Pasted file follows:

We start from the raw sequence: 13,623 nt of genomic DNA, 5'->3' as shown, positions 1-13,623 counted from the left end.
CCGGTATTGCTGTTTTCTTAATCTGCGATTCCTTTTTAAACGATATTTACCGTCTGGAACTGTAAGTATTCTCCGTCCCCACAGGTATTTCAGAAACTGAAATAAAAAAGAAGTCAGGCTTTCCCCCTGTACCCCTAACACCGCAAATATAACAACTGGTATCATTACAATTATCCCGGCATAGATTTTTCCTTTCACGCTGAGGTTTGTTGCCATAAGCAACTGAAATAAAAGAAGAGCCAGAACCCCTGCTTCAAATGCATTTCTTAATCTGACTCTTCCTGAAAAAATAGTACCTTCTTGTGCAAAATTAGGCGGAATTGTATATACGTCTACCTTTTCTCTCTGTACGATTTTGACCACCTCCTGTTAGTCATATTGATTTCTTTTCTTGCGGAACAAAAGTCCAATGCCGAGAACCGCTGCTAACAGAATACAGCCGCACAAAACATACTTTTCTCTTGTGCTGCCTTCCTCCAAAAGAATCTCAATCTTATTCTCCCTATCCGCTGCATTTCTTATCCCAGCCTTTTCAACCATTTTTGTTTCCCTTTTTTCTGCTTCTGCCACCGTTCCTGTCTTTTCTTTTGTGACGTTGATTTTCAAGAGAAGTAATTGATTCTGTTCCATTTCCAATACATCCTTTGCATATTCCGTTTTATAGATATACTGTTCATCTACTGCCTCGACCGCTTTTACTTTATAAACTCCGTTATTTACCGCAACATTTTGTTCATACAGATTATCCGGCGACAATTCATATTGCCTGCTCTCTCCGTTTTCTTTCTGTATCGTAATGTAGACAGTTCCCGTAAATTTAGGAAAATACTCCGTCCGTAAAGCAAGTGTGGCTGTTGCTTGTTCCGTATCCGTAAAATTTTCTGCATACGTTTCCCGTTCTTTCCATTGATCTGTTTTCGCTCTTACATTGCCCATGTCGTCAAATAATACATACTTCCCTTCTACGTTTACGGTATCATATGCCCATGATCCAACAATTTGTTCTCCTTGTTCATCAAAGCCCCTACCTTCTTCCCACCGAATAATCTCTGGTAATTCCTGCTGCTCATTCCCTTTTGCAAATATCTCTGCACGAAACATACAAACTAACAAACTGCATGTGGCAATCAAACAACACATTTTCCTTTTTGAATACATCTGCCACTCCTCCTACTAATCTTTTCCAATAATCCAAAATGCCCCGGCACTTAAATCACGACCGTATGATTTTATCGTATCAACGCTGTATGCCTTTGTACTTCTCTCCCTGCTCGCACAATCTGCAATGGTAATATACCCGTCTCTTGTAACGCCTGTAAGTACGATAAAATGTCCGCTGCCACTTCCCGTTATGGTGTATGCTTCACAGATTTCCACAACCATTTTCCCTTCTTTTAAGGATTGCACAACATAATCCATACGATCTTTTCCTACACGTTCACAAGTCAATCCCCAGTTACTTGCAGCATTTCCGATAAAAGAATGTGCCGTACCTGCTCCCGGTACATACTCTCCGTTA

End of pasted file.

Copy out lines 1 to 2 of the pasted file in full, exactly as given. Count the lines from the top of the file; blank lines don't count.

We start from the raw sequence: 13,623 nt of genomic DNA, 5'->3' as shown, positions 1-13,623 counted from the left end.
CCGGTATTGCTGTTTTCTTAATCTGCGATTCCTTTTTAAACGATATTTACCGTCTGGAACTGTAAGTATTCTCCGTCCCCACAGGTATTTCAGAAACTGAAATAAAAAAGAAGTCAGGCTTTCCCCCTGTACCCCTAACACCGCAAATATAACAACTGGTATCATTACAATTATCCCGGCATAGATTTTTCCTTTCACGCTGAGGTTTGTTGCCATAAGCAACTGAAATAAAAGAAGAGCCAGAACCCCTGCTTCAAATGCATTTCTTAATCTGACTCTTCCTGAAAAAATAGTACCTTCTTGTGCAAAATTAGGCGGAATTGTATATACGTCTACCTTTTCTCTCTGTACGATTTTGACCACCTCCTGTTAGTCATATTGATTTCTTTTCTTGCGGAACAAAAGTCCAATGCCGAGAACCGCTGCTAACAGAATACAGCCGCACAAAACATACTTTTCTCTTGTGCTGCCTTCCTCCAAAAGAATCTCAATCTTATTCTCCCTATCCGCTGCATTTCTTATCCCAGCCTTTTCAACCATTTTTGTTTCCCTTTTTTCTGCTTCTGCCACCGTTCCTGTCTTTTCTTTTGTGACGTTGATTTTCAAGAGAAGTAATTGATTCTGTTCCATTTCCAATACATCCTTTGCATATTCCGTTTTATAGATATACTGTTCATCTACTGCCTCGACCGCTTTTACTTTATAAACTCCGTTATTTACCGCAACATTTTGTTCATACAGATTATCCGGCGACAATTCATATTGCCTGCTCTCTCCGTTTTCTTTCTGTATCGTAATGTAGACAGTTCCCGTAAATTTAGGAAAATACTCCGTCCGTAAAGCAAGTGTGGCTGTTGCTTGTTCCGTATCCGTAAAATTTTCTGCATACGTTTCCCGTTCTTTCCATTGATCTGTTTTCGCTCTTACATTGCCCATGTCGTCAAATAATACATACTTCCCTTCTACGTTTACGGTATCATATGCCCATGATCCAACAATTTGTTCTCCTTGTTCATCAAAGCCCCTACCTTCTTCCCACCGAATAATCTCTGGTAATTCCTGCTGCTCATTCCCTTTTGCAAATATCTCTGCACGAAACATACAAACTAACAAACTGCATGTGGCAATCAAACAACACATTTTCCTTTTTGAATACATCTGCCACTCCTCCTACTAATCTTTTCCAATAATCCAAAATGCCCCGGCACTTAAATCACGACCGTATGATTTTATCGTATCAACGCTGTATGCCTTTGTACTTCTCTCCCTGCTCGCACAATCTGCAATGGTAATATACCCGTCTCTTGTAACGCCTGTAAGTACGATAAAATGTCCGCTGCCACTTCCCGTTATGGTGTATGCTTCACAGATTTCCACAACCATTTTCCCTTCTTTTAAGGATTGCACAACATAATCCATACGATCTTTTCCTACACGTTCACAAGTCAATCCCCAGTTACTTGCAGCATTTCCGATAAAAGAATGTGCCGTACCTGCTCCCGGTACATACTCTCCGTTA